Peanut butter and jelly sandwiches. How do you feel about them? Do they make you think happy thoughts? Do they bring you back to your childhood? Do they provide the stability in your life to get you through a lunch crunch?
Well, I hate them.
To me peanut butter and jelly is like blah and blah. Peanut butter is like butter, but worse. Jelly is like fruit that got too old. And together? They are like Mr. and Mrs. lamey-pants.
Seriously, PB&J's have never done much for me. Sometimes, I wish they would because they are SO easy. And I do eat them on occasion for that reason. With whining, obviously.
But, the real thing is that I have learned through the years that I don't really dig the whole nut butter thing. Did you ever know anyone who brought a jar of peanut butter on their trip to Europe so they KNEW they would have some food they loved with them along the way...in case of emergencies...? Those are the real peanut butter lovers of the world. Give me some salami and a pickle, please.
Therefore, this dessert is just not my thing. And I knew it wouldn't be. This was Scot's birthday cake this year. And chocolate and peanut butter are in his Top 5 favorite combos (of chocolate and something else). I was very excited to make this because so many people raved about it. I thought maybe even I would like it. But I could barely eat two bites of this insanely rich dessert (which means, yes, Scot ate half and then I had to intervene, gave the rest to friends). And I am a true believer that there is about 400% too much filling per chocolate and crust. Scot actually agreed. Seriously, like half the filling would be good. I am just posting this because I want to spread the word.
"Yo, world. Too much filling!"
Anyways, Scot still thoroughly enjoyed this. He loves peanut butter and jelly sandwiches, btw.
Chocolate Peanut Butter Torte
by Dorie Greenspan via Brown Eyed Baker
11/4 cups finely chopped salted peanuts (for the filling, crunch, and toppings)
2 teaspoons sugar
1/2 teaspoon instant espresso powder (or finely ground instant coffee)
1/4 teaspoon ground cinnamon
Pinch of freshly grated nutmeg
1/2 cup mini chocolate chips (or finely chopped semisweet chocolate)
24 Oreo cookies, finely crumbled or ground in a food processor or blender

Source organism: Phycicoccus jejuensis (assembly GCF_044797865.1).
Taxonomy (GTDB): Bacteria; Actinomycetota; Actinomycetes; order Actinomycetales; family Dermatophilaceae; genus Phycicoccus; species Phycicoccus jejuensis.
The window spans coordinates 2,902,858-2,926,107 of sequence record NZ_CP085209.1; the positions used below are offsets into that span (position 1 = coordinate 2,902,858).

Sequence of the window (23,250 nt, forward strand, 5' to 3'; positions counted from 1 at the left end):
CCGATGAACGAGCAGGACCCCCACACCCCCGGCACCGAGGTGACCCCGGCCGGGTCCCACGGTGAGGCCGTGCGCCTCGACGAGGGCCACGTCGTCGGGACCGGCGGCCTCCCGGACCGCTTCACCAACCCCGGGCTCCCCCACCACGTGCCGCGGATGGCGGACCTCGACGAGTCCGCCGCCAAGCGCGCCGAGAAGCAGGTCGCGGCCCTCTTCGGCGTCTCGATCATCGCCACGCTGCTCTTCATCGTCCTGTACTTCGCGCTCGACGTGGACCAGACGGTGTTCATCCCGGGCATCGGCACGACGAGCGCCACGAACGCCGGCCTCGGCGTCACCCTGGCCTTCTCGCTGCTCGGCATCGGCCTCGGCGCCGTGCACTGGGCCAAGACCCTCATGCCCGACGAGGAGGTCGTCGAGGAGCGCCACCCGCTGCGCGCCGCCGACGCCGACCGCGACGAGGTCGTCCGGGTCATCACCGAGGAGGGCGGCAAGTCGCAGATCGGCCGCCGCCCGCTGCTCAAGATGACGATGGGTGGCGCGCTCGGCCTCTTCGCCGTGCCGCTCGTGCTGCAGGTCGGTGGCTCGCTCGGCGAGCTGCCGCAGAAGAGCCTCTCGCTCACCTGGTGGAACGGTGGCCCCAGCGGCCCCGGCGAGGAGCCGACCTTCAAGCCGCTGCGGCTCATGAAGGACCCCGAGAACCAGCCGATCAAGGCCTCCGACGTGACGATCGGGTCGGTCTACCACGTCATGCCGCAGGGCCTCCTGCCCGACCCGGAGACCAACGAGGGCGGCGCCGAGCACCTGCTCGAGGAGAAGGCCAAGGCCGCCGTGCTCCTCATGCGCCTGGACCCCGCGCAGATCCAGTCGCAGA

1/2 stick (4 tablespoons) unsalted butter, melted and cooled
Small pinch of salt
21/2 cups heavy cream
11/4 cups confectioners’ sugar, sifted
12 ounces cream cheese, at room temperature
11/2 cups salted peanut butter – crunchy or smooth (not natural)
2 tablespoons whole milk
4 ounces bittersweet chocolate, finely chopped
Getting Ready: Center a rack in the oven and preheat the oven to 350 degrees F. Butter a 9-inch springform pan and place it on a baking sheet lined with parchment or a silicone mat.
Toss 1/2 cup of the chopped peanuts, the sugar, espresso powder, cinnamon, nutmeg and chocolate chips together in a small bowl. Set aside.
Put the Oreo crumbs, melted butter and salt in another small bowl and stir with a fork just until the crumbs are moistened. Press the crumbs evenly over the bottom and up the sides of the springform pan (they should go up about 2 inches on the sides). Freeze the crust for 10 minutes.
Bake the crust for 10 minutes, then transfer it to a rack and let it cool completely before filling.
Working with a stand mixer fitted with the whisk attachment or with a hand mixer in a large bowl, whip 2 cups of the cream until it holds medium peaks. Beat in 1/4 cup of the confectioners’ sugar and whip until the cream holds medium firm peaks. Scrape the cream into a bowl and refrigerate until needed.
Wipe out (no need to wash) the bowl, fit the stand mixer with the paddle attachment if you have one, or continue with the hand mixer, and beat the cream cheese with the remaining 1 cup confectioners’ sugar on medium speed until the cream cheese is satiny smooth. Beat in the peanut butter, 1/4 cup of the chopped peanuts and the milk.
Using a large rubber spatula, gently stir in about one quarter of the whipped cream, just to lighten the mousse. Still working with the spatula, stir in the crunchy peanut mixture, then gingerly fold in the remaining whipped cream. Scrape the mousse into the crust, mounding and smoothing the top. Refrigerate for at least 4 hours, or overnight; cover with plastic wrap as soon as the mousse firms.
To Finish the Torte: Put the chopped chocolate in a heatproof bowl and set the bowl over a saucepan of simmering water. Leave the bowl over the water just until the chocolate softens and starts to melt, about 3 minutes; remove the bowl from the saucepan.
Bring the remaining 1/2 cup cream to a full boil. Pour the cream over the chocolate and, working with a rubber spatula, very gently stir together until the ganache is completely blended and glossy.
Pour the ganache over the torte, smoothing it with a metal icing spatula. Scatter the remaining 1/2 cup peanuts over the top and chill to set the topping, about 20 minutes.
When the ganache is firm, remove the sides of the springform pan; it’s easiest to warm the pan with a hairdryer, then remove the sides, but you can also wrap a kitchen towel dampened with hot water around the pan and leave it there for 10 seconds. Refrigerate until ready to serve.
Serving: I like to serve the torte with strong espresso, but it lends itself to being paired with black tea, hot cocoa or even a not-too-thick not-too-sweet coffee milkshake.
Storing: Well covered, the torte will keep in the refrigerator for about 2 days; just make sure to keep it away from foods with strong odors.
(Servings: 8+, Make time: 1.5 hrs., Chill time: 4+ hrs., Difficulty: Easy)
Shanon (taste): 5/10
Scot (taste): 7.5/10
Dishwashing Effort: 3/5